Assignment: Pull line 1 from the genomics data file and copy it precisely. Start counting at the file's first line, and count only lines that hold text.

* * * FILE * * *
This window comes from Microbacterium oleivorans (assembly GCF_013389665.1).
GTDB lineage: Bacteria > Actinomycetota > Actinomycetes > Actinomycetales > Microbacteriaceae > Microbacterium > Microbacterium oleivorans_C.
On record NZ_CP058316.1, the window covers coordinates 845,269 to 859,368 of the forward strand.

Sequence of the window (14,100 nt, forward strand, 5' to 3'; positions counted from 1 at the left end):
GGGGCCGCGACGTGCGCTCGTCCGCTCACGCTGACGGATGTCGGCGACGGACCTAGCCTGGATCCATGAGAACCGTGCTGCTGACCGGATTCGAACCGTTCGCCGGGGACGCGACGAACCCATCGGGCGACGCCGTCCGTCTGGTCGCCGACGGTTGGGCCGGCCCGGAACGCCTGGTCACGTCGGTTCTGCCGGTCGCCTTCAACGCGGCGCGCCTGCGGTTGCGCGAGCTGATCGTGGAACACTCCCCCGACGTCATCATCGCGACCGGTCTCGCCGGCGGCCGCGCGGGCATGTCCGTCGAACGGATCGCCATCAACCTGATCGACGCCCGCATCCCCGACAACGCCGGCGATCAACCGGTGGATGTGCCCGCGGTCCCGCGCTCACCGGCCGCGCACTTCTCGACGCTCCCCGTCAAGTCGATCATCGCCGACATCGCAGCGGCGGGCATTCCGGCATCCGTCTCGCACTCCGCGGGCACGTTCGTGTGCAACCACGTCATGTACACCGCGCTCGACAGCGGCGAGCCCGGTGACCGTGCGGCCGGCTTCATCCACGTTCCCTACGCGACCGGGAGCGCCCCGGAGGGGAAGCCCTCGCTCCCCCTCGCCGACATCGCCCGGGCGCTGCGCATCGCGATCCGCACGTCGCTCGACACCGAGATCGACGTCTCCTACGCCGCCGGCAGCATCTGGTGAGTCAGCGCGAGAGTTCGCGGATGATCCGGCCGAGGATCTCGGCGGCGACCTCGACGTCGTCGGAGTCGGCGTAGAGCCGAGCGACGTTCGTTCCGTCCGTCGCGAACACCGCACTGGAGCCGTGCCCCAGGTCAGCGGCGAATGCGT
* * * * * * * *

This window comes from Microbacterium oleivorans (assembly GCF_013389665.1).